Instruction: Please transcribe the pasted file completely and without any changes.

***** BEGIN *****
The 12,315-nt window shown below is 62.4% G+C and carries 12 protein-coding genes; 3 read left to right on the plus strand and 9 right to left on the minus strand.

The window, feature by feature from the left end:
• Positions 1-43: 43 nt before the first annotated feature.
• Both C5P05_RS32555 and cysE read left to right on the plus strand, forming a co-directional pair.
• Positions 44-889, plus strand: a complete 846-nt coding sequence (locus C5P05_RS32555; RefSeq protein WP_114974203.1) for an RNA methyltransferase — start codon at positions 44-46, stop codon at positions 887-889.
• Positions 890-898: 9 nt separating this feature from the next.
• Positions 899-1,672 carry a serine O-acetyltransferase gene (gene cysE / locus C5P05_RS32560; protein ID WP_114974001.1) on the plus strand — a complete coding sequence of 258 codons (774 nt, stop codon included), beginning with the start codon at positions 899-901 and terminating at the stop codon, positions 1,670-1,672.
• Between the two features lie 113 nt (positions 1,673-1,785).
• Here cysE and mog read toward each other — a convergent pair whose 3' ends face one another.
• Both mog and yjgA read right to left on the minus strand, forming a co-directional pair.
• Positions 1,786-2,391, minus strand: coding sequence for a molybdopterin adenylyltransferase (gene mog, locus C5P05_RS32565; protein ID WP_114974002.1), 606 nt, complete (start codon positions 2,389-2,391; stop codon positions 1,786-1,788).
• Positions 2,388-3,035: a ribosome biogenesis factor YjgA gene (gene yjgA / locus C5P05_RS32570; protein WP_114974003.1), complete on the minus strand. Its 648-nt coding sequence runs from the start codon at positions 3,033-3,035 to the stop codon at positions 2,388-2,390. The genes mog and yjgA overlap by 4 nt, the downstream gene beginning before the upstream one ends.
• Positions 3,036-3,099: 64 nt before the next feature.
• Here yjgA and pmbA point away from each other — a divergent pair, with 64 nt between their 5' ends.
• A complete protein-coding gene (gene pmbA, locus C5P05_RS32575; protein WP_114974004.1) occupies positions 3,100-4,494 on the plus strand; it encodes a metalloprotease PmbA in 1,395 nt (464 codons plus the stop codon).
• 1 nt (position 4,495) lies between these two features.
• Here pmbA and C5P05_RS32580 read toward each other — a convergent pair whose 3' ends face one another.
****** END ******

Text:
The 12,315-nt window shown below is 62.4% G+C and carries 12 protein-coding genes; 3 read left to right on the plus strand and 9 right to left on the minus strand.

The window, feature by feature from the left end:
• Positions 1-43: 43 nt before the first annotated feature.
• Both C5P05_RS32555 and cysE read left to right on the plus strand, forming a co-directional pair.
• Positions 44-889, plus strand: a complete 846-nt coding sequence (locus C5P05_RS32555; RefSeq protein WP_114974203.1) for an RNA methyltransferase — start codon at positions 44-46, stop codon at positions 887-889.
• Positions 890-898: 9 nt separating this feature from the next.
• Positions 899-1,672 carry a serine O-acetyltransferase gene (gene cysE / locus C5P05_RS32560; protein ID WP_114974001.1) on the plus strand — a complete coding sequence of 258 codons (774 nt, stop codon included), beginning with the start codon at positions 899-901 and terminating at the stop codon, positions 1,670-1,672.
• Between the two features lie 113 nt (positions 1,673-1,785).
• Here cysE and mog read toward each other — a convergent pair whose 3' ends face one another.
• Both mog and yjgA read right to left on the minus strand, forming a co-directional pair.
• Positions 1,786-2,391, minus strand: coding sequence for a molybdopterin adenylyltransferase (gene mog, locus C5P05_RS32565; protein ID WP_114974002.1), 606 nt, complete (start codon positions 2,389-2,391; stop codon positions 1,786-1,788).
• Positions 2,388-3,035: a ribosome biogenesis factor YjgA gene (gene yjgA / locus C5P05_RS32570; protein WP_114974003.1), complete on the minus strand. Its 648-nt coding sequence runs from the start codon at positions 3,033-3,035 to the stop codon at positions 2,388-2,390. The genes mog and yjgA overlap by 4 nt, the downstream gene beginning before the upstream one ends.
• Positions 3,036-3,099: 64 nt before the next feature.
• Here yjgA and pmbA point away from each other — a divergent pair, with 64 nt between their 5' ends.
• A complete protein-coding gene (gene pmbA, locus C5P05_RS32575; protein WP_114974004.1) occupies positions 3,100-4,494 on the plus strand; it encodes a metalloprotease PmbA in 1,395 nt (464 codons plus the stop codon).
• 1 nt (position 4,495) lies between these two features.
• Here pmbA and C5P05_RS32580 read toward each other — a convergent pair whose 3' ends face one another.